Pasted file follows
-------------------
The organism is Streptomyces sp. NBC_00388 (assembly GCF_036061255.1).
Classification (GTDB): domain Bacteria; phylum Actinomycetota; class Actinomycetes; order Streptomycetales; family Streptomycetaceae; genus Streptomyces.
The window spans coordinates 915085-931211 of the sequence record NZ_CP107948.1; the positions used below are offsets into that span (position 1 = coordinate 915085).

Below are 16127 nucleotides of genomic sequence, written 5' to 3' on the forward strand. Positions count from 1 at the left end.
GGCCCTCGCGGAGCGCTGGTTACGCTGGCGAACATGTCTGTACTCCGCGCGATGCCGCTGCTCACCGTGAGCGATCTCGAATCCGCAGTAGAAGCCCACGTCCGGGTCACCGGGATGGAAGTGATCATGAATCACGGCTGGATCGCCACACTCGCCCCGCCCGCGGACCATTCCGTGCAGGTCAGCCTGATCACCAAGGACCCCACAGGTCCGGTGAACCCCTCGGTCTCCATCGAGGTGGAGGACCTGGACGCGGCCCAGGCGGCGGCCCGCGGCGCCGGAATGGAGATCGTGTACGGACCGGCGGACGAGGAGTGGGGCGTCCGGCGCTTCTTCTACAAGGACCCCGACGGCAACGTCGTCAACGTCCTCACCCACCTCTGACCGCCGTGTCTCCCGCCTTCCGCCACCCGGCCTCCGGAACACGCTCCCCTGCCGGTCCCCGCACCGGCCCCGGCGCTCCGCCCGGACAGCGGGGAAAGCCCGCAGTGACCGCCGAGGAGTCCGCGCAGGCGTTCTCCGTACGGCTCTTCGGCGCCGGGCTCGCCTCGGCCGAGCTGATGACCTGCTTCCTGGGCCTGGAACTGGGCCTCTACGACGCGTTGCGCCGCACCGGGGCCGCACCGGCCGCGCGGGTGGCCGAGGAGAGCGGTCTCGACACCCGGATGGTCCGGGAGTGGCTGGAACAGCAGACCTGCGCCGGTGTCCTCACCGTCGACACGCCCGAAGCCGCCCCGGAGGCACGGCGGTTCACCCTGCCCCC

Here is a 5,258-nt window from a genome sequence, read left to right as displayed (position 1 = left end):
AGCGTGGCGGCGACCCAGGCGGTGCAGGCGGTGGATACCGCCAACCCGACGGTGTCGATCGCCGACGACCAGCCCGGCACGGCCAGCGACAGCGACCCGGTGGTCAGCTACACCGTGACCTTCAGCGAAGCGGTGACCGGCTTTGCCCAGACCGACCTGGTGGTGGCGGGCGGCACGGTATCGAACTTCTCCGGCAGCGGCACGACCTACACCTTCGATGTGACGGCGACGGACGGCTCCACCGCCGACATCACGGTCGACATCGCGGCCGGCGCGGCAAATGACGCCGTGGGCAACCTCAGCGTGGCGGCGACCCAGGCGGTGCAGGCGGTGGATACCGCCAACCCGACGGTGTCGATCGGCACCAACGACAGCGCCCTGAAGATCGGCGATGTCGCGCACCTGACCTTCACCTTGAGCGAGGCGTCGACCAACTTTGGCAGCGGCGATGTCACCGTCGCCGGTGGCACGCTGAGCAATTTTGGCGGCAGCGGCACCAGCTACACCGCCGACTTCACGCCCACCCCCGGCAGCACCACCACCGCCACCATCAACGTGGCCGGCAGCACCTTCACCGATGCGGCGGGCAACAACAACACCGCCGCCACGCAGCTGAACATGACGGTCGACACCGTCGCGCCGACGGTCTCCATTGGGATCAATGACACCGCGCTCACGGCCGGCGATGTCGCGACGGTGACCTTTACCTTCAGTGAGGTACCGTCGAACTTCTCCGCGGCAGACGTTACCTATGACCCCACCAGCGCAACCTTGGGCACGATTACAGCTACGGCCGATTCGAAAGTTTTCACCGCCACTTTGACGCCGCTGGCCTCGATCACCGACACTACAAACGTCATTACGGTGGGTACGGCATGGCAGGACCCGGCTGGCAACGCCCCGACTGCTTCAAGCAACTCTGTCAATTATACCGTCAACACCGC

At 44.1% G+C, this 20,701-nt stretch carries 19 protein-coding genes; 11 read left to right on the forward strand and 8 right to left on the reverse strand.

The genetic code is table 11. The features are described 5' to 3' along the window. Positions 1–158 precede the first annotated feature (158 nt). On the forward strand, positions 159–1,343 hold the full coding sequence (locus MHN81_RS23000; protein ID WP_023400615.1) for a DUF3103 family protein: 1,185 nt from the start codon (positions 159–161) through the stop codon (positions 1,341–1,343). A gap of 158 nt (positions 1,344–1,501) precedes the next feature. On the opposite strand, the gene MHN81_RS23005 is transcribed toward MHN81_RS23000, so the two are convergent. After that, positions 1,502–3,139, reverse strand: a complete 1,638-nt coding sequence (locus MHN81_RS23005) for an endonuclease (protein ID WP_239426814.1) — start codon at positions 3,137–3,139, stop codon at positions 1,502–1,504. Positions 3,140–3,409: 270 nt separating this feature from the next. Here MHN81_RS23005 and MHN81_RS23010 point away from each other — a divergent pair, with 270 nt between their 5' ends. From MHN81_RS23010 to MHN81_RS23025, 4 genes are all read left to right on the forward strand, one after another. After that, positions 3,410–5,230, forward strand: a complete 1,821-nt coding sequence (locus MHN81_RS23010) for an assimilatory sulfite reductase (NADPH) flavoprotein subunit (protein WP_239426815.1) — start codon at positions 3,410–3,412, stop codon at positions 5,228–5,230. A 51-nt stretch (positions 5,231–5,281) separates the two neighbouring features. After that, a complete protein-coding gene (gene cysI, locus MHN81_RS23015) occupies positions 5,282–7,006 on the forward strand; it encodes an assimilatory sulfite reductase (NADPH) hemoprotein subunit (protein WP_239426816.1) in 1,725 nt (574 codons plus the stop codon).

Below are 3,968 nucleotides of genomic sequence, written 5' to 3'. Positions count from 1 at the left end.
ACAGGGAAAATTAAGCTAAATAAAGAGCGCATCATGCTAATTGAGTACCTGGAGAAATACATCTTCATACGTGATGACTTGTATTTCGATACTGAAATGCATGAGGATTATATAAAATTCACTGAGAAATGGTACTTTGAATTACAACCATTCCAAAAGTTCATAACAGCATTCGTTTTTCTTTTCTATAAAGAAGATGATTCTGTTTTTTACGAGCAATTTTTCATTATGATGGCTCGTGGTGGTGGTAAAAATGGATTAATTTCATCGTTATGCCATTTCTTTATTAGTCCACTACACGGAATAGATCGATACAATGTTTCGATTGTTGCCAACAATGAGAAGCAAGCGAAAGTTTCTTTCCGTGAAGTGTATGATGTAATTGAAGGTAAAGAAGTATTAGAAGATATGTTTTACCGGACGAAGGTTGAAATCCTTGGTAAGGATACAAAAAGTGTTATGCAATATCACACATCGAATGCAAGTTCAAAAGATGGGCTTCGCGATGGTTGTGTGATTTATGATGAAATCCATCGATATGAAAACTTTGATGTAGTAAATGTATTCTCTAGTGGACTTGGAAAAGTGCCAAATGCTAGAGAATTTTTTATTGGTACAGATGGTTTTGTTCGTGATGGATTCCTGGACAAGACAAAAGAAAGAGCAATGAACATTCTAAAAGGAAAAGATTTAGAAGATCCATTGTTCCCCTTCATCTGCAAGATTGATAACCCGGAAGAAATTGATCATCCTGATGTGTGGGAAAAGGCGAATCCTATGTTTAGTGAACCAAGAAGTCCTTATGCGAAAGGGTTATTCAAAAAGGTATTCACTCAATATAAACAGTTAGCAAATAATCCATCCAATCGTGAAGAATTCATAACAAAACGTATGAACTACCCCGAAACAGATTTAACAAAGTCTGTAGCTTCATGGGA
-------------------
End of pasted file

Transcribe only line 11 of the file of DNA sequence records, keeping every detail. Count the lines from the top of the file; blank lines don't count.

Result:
ACAGGGAAAATTAAGCTAAATAAAGAGCGCATCATGCTAATTGAGTACCTGGAGAAATACATCTTCATACGTGATGACTTGTATTTCGATACTGAAATGCATGAGGATTATATAAAATTCACTGAGAAATGGTACTTTGAATTACAACCATTCCAAAAGTTCATAACAGCATTCGTTTTTCTTTTCTATAAAGAAGATGATTCTGTTTTTTACGAGCAATTTTTCATTATGATGGCTCGTGGTGGTGGTAAAAATGGATTAATTTCATCGTTATGCCATTTCTTTATTAGTCCACTACACGGAATAGATCGATACAATGTTTCGATTGTTGCCAACAATGAGAAGCAAGCGAAAGTTTCTTTCCGTGAAGTGTATGATGTAATTGAAGGTAAAGAAGTATTAGAAGATATGTTTTACCGGACGAAGGTTGAAATCCTTGGTAAGGATACAAAAAGTGTTATGCAATATCACACATCGAATGCAAGTTCAAAAGATGGGCTTCGCGATGGTTGTGTGATTTATGATGAAATCCATCGATATGAAAACTTTGATGTAGTAAATGTATTCTCTAGTGGACTTGGAAAAGTGCCAAATGCTAGAGAATTTTTTATTGGTACAGATGGTTTTGTTCGTGATGGATTCCTGGACAAGACAAAAGAAAGAGCAATGAACATTCTAAAAGGAAAAGATTTAGAAGATCCATTGTTCCCCTTCATCTGCAAGATTGATAACCCGGAAGAAATTGATCATCCTGATGTGTGGGAAAAGGCGAATCCTATGTTTAGTGAACCAAGAAGTCCTTATGCGAAAGGGTTATTCAAAAAGGTATTCACTCAATATAAACAGTTAGCAAATAATCCATCCAATCGTGAAGAATTCATAACAAAACGTATGAACTACCCCGAAACAGATTTAACAAAGTCTGTAGCTTCATGGGA